Azimuthto() - got the formula but the angle is just not precise enough...



  • @function azimuthto() {
    // console.log(Math.ceil(centerScreenCoordinate.distanceTo(currentUserCoordinates)))
    var dx = currentUserCoordinates.longitude-centerScreenCoordinate.longitude;
    var dy = currentUserCoordinates.latitude-centerScreenCoordinate.latitude;
    var azimuth = (Math.PI/2) - Math.atan(dy/dx);
    if (dx < 0) azimuth += Math.PI;
    var mapAngle = azimuth*180/Math.PI;
    return mapAngle;
    }@

    Basically took the formula from here: "StackOverflow":http://stackoverflow.com/questions/642555/how-do-i-calculate-the-azimuth-angle-to-north-between-two-wgs84-coordinates/1050914#1050914

    Modified slighly as I need bearing rather than azimuth (I need the arrow to show the direction from the map center to user location).

    It works, bt problem is the angle is just not precise enough, points to the proper direction but somehow the arrow is not pointing exactly to the center of the second point (user location).



  • I'm guessing that the problem is that you're working out the angle between the points based on latitude and longitude (ie as they are in the world) whereas the points on the screen are being drawn based on the Mercator projection of those points.

    I can't remember if the QML Maps functions that convert between the screen and world coordinates clip results that are outside of the viewport or not. If they don't clip the output you could use those functions to find the screen positions of the points and work out the angle between them.

    If those functions aren't helpful then you'd probably want to just Mercator project the (lat,lon) points and then work out the angle as above. It should be fairly easy to track down some Mercator projection code online (or in the Qt Location code if you're willing to dig).



  • Maybe "QGeoCoordinate::azimuthTo()":http://doc.qt.nokia.com/qtmobility-1.2/qgeocoordinate.html#azimuthTo works. Or check the actual implementation:

    https://qt.gitorious.org/qt-mobility/qt-mobility/blobs/master/src/location/qgeocoordinate.cpp
    @/*!
    Returns the azimuth (or bearing) in degrees from this coordinate to the
    coordinate specified by \a other. Altitude is not used in the calculation.

    The bearing returned is the bearing from the origin to \a other along the
    great-circle between the two coordinates. There is an assumption that the
    Earth is spherical for the purpose of this calculation.
    
    Returns 0 if the type of this coordinate or the type of \a other is
    QGeoCoordinate::InvalidCoordinate.
    \since 1.0
    

    */
    qreal QGeoCoordinate::azimuthTo(const QGeoCoordinate &other) const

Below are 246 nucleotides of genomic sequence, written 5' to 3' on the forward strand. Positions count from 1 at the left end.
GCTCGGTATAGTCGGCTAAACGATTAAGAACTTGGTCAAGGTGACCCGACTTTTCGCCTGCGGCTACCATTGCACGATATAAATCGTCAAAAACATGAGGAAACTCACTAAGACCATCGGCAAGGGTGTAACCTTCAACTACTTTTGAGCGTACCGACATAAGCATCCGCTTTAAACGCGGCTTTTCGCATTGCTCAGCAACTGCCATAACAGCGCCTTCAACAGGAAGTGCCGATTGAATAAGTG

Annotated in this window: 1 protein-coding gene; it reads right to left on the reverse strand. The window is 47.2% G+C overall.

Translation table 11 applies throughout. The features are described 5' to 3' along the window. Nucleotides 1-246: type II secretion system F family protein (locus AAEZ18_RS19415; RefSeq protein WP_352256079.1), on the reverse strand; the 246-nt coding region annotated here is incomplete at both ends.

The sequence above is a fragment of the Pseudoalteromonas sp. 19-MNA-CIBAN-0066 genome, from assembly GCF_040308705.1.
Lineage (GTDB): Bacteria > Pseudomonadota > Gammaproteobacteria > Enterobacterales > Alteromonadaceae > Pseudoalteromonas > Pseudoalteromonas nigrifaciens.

{
    if (type() == QGeoCoordinate::InvalidCoordinate
    || other.type() == QGeoCoordinate::InvalidCoordinate) {
    return 0;
    }

    double dlon = qgeocoordinate_degToRad(other.d->lng - d->lng);
    double lat1Rad = qgeocoordinate_degToRad(d->lat);
    double lat2Rad = qgeocoordinate_degToRad(other.d->lat);
    
    double y = sin(dlon) * cos(lat2Rad);
    double x = cos(lat1Rad) * sin(lat2Rad) - sin(lat1Rad) * cos(lat2Rad) * cos(dlon);
    
    double whole;
    double fraction = modf(qgeocoordinate_radToDeg(atan2(y, x)), &whole);
    return qreal((int(whole + 360) % 360) + fraction);
    

    }@



  • From what I can gather QGeoCoordinate::azimuthTo will do something similar to what he's already trying, and it's not easily reachable from the QML side. It could be worth a shot, but I think the Mercator projection is probably the first thing to try.

    Imagine drawing an arrow from the middle of a square map to a point near the poles - any formula that is used for spherical coordinates isn't going to have anything in it to handle the stretching of the map to fit in the square, especially as you get away from the equator. Bearings are going to get strange pretty quickly in the environment.

    I might be surprised though - although I wouldn't find it that surprising :)



  • Hi both,

    thanks - for pointing out to this Mercator projection code...I think thi sis the catch.
    I have basically two ways now...either I can implement 8 fixed directions suggesting to end user where he is from current Map center location (so not to do a real time arrow moving around, just like in Nokia Maps). Or keep trying to implement the comlex formula. SOmething tells me I will chose the first option for now.


  • Moderators

    [quote author="cmer4" date="1314771770"]Hi both,

    thanks - for pointing out to this Mercator projection code...I think thi sis the catch.
    I have basically two ways now...either I can implement 8 fixed directions suggesting to end user where he is from current Map center location (so not to do a real time arrow moving around, just like in Nokia Maps). Or keep trying to implement the comlex formula. SOmething tells me I will chose the first option for now.[/quote]

    Or you could convert both points to screen coordinates, and then calculate the angle based off of those, rather than the lat/lon.



  • hmm..do you mean through something like Map element? I am nit quite sure I understand how can I convert coordinates to screen position if the coordinate is far off the screen?


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